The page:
When Coppell ISD hosted a presentation on the nationwide drug and opioid epidemic, the community learned that the problem wasn’t too far from their doorstep.
While many have referred to Coppell as a “bubble,” community leaders are addressing that term, saying that Coppell is no different than any other community.
“Drug abuse does not have a zip code. It does not discriminate in favor of the suburbs. It is a fluid problem in every city, town and neighborhood,” said CISD superintendent Brad Hunt in a district newsletter.
Hunt addressed in the letter how often the district hears people say the community doesn’t have a drug problem or only bad kids have that problem.
Pinkerton Elementary PE teacher Colleen Michaelis, is using her son’s death to dispel those rumors and show the community how drugs can slip into even the best of students’ lives.
“My goal, what I’m trying really, really hard to do is to end the stigma,” Michaelis said. “We all need to be talking about it, because when we don’t talk about it, that trickles down to the kids, and they don’t talk about or they think we don’t know about it.”
In August of 2018 Michaelis' son, Tommy McClenahan, died from a drug overdose while living in Austin.
“When Tommy died, I spoke at his service, and I said I’m going to address the elephant in the room,” she said. “We need to start to talking about this as a community because it’s heartbreaking how many funerals we're attending. “
Michaelis referred to her son as handsome, charismatic and popular. She said he played lacrosse, had multiple Division I colleges interested in having him play for them and also had a high grade point average.
“What a lot of us like to think in a town like Coppell is, our kids all look so great, so they must be great, and our kids do look great, but they aren’t always great,” she said. “I think that a lot of parents think that a kid who's doing drugs is sitting alone in their room all the time, they’re not involved in anything, they don’t have any friends, teachers don’t like them and they don’t have a good grade point average.”
McClenahan was prescribed three refills of the opioid Hydrocodone for a wake boarding accident, leading to him misuse pain medication. He turned to heroin after becoming physically addicted to the opioids.
Michaelis said many people don’t understand that Hydrocodone is in the same family as heroin and that four out of five people who are using heroin started with a prescription pain medication.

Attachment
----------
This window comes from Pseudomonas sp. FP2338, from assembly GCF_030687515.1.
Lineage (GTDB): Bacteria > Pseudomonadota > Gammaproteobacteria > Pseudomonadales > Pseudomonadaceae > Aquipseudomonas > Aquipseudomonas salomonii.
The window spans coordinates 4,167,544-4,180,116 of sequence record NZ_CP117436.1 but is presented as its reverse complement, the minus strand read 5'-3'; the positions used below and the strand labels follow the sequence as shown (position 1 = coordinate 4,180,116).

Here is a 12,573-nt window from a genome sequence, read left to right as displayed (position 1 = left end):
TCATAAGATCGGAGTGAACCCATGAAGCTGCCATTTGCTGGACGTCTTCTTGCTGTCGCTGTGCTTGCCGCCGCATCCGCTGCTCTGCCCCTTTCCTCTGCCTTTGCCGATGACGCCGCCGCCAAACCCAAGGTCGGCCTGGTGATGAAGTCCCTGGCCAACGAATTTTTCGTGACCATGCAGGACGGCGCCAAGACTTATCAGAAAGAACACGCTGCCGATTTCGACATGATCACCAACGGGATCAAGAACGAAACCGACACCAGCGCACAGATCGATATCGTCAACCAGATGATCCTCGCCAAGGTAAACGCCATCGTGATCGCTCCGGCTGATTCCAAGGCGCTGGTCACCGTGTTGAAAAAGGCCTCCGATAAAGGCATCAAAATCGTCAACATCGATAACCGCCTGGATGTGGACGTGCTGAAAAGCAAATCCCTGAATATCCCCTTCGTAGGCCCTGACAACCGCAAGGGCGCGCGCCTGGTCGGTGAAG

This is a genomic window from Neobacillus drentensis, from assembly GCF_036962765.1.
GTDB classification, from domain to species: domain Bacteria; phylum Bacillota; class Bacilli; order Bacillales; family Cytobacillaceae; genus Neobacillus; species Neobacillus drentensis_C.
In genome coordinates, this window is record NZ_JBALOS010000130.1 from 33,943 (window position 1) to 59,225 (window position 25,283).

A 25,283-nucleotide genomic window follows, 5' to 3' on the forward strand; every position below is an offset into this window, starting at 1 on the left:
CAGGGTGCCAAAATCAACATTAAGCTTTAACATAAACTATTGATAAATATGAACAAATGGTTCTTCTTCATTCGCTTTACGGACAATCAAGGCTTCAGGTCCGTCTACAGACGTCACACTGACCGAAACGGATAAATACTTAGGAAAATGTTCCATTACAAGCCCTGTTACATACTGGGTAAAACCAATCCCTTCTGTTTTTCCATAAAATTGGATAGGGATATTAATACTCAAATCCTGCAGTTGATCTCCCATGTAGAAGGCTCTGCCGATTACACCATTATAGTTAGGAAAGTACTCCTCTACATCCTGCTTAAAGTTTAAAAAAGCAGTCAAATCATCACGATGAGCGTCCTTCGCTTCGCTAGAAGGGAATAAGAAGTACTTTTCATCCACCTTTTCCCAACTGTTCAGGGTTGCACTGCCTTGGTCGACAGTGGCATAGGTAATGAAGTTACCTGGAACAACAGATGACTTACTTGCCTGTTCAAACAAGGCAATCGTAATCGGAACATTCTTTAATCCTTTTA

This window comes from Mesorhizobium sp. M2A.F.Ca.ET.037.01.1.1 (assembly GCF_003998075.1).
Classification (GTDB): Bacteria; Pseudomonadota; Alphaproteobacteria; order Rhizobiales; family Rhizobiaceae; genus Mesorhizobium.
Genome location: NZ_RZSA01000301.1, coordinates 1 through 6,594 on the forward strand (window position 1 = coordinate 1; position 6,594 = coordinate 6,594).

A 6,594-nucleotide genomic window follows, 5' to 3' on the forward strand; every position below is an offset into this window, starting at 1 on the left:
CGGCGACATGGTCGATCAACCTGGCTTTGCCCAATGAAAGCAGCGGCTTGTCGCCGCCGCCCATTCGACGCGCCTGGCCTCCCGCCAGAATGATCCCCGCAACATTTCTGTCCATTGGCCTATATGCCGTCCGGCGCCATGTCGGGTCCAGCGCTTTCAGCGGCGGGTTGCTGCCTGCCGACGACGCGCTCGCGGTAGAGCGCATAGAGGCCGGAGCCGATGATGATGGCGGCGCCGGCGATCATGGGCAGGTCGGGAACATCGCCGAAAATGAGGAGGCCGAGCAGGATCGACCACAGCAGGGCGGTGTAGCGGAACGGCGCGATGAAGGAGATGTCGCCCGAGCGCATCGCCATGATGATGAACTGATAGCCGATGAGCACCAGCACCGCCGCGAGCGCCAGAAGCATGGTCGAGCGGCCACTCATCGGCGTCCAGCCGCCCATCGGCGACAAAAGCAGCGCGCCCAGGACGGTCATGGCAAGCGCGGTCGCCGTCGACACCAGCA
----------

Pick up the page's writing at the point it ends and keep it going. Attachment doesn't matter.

Michaelis said her son came to her and her ex-husband admitting he had a problem with heroin and asked for help. They got him in into rehab and he was doing well with the treatments and had been sober for eight months, but he relapsed, she said. When McClenahan took heroin again, the drug was laced with Fentanyl, which is 50 times higher than heroin.
Heroin is not the only drug posing a threat to Coppell youth. Police Chief Danny Barton said he’s been seeing teens use THC (Tetrahydrocannabinol) through vaping. Many times the THC is more than 90 percent pure.
“When you ingest THC that’s that pure, we’ve seen kids have hallucinations, they pass out, and while there hasn't been any deaths, it’s pretty harmful to them,” he said.
While the drugs do pose a threat to the student’s physical and mental health, Barton said he’s concerned that students are unaware that use of these drugs result in a felony.
When it comes to combating drug use, officials said the most important tool is education.
“Drug education needs to be constant, and not just a one-time event or conversation, and it shouldn’t only come from the schools,” said Rachel Freeman, CISD coordinator of security and safety. “One of the most powerful deterrents against drug use is parental involvement.”
Freeman said in addition to education, keeping kids active and busy is a great way to occupy time, thus, keeping them away from negative distractions such as drug use. Having conversations about coping mechanisms is also helpful.
Hunt said the district is taking a firm stance on the issue and increasing awareness. CISD has partnerships with the Coppell Police Department, Irving Police Department and Dallas County Sheriff’s Office, which all work together with the district to address drug abuse.
Michaelis said she applauds the district’s efforts for their work in combating the issue. She said she hasn’t heard much of any negative feedback about the efforts, which has led her to believe people are ready to address the issue that’s been hidden under a rug for so long.
“I think a lot of people are saying it’s about time,” she said.